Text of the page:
ESSAY: Data… and the American Dream, Part Two
She turned her tender eyes to me
As deep as any ocean, as sweet as any harmony
Mm, but she blinded me with science
She blinded me with science
And failed me in biology, yeh yeh
— ‘She Blinded Me with Science,’ hit song from 1982 by Thomas Dolby
I’m looking forward to lunch today. The Pagosa Springs Community Development Corporation will be serving up sandwiches to about 30 invited ‘stakeholders’ — including Yours Truly — along with a presentation by data expert Neil Aldridge. Mr. Aldridge will be discussing “The Growing Impact of Big Data Analytics on Travel and Tourism.”
I expect to be impressed. Or at least, confused.
From the invitation:
Please join us on Tuesday, June 27th at 11am… for a presentation sponsored by the Pagosa Springs Community Development Corporation.
Lunch from Peak Deli will be provided and you will have the opportunity to hear a presentation by Neil Aldridge of Equifax Data Driven Marketing. Neil and his firm have had extensive successful experience in providing the detailed and insightful data of who the new wave of tourists are, how they spend, and how to effectively reach them.
The C.D.C. believes the gathering and analysis of data regarding tourism and related spending is critical to assisting local business and community stakeholders with future tourism, business, and community planning.
Should be an enlightening experience. I had not previously heard about the “new wave of tourists,” and thus have absolutely no idea how they spend.
I do have some familiarity, however, with the “old wave of government officials and special interest groups” and their spending habits. Thankfully, that familiarity has not required access to “Big Data Analytics” — only my attendance at maybe 120 government and community meetings each year for the past 12 years.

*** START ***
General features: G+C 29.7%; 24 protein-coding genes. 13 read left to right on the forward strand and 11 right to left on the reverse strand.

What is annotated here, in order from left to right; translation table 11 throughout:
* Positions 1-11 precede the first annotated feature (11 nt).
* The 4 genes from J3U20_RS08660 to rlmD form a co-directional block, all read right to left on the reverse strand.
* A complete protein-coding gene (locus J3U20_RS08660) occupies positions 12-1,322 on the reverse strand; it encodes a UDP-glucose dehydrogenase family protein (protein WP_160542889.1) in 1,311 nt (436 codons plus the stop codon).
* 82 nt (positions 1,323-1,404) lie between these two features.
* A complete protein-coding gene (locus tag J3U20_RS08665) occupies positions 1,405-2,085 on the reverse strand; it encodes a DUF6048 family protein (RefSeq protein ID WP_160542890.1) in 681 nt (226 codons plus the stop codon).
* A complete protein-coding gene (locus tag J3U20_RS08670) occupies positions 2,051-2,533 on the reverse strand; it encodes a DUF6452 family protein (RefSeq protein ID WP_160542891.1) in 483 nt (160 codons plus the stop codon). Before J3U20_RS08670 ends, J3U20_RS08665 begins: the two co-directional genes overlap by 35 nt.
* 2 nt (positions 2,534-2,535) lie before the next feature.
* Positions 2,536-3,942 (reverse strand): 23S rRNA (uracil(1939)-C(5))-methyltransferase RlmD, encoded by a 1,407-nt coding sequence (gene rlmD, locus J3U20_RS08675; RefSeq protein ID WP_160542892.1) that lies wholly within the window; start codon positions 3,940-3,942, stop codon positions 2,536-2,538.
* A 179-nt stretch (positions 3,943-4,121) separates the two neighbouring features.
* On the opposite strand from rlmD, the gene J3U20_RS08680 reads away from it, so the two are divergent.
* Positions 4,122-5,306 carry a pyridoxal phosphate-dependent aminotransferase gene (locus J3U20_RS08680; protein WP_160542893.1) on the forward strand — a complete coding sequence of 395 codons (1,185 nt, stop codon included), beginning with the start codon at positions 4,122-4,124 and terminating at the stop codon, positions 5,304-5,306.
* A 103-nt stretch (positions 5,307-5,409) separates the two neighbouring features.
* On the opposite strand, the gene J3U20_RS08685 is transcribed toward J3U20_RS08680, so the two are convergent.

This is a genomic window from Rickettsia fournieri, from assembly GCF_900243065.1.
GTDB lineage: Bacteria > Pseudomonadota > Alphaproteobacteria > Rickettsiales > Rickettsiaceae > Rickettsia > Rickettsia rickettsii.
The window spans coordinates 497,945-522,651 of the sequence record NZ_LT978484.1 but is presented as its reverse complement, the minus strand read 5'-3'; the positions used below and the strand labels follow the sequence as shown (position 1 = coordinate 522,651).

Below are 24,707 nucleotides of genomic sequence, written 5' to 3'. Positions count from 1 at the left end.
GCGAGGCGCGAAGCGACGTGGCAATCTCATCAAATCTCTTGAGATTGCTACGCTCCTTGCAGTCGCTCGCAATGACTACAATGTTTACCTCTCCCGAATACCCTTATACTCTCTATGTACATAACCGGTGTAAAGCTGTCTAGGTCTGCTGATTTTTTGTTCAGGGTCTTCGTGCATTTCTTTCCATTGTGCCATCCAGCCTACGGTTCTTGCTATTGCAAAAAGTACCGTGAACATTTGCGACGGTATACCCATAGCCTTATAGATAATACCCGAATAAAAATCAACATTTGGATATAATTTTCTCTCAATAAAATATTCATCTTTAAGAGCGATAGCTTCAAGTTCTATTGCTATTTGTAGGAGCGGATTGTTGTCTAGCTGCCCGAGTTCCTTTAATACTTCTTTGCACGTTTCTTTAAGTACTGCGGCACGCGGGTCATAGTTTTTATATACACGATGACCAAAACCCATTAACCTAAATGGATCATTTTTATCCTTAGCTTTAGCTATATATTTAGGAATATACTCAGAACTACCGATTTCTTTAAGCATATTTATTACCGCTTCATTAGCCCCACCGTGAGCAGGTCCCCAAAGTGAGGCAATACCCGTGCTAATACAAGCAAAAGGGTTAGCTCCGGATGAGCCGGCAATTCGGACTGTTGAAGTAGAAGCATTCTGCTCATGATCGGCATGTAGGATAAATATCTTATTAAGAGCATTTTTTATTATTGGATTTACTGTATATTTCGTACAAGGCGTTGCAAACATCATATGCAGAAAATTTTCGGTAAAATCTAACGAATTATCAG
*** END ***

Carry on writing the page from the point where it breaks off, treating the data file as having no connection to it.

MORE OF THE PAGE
We ended Part One of this article series with some so-called data, shared with our Daily Post readers by Rod Proffitt, president of the San Juan Water Conservancy District, in his recent op-ed article, “Why ‘Dry Gulch’ is Now ‘San Juan Headwaters’”. It bears repeating, since it lays out the basis for wanting to increase our property taxes to help expedite a future 11,000-acre-foot water reservoir.
The current population of Archuleta County is approximately 12,000 and the Colorado State Demographer has projected the county population at 2050 to be 27,500. Extrapolating the demographers growth rate for year 2045 to 2050 (1.6%) through 2070, and the population may grow to 37,400. Assuming a 10% water usage reduction for conservation, and the estimated water demand associated with a population of 37,400 is 6,800 AF/year. PAWSD currently has facilities estimated to provide up to 2,500 to 3,000 AF/year in a drought year. Therefore a gap of 4,300 AF/year could be seen by 2070. A water supply gap, though initially much smaller, could appear as soon as 2025.
A lot of numbers… yes, indeed. But only one accurate piece of data.
“The current population of Archuleta County is approximately 12,000…”
That’s a generally accepted number, based upon the official U.S. Census done in 2010. And that has been our approximate population since 2006. The population of Archuleta County has not increased or decreased significantly for the past eleven (11) years. Residents come and go; the number ‘coming’ has been closely matched by the number ‘leaving.’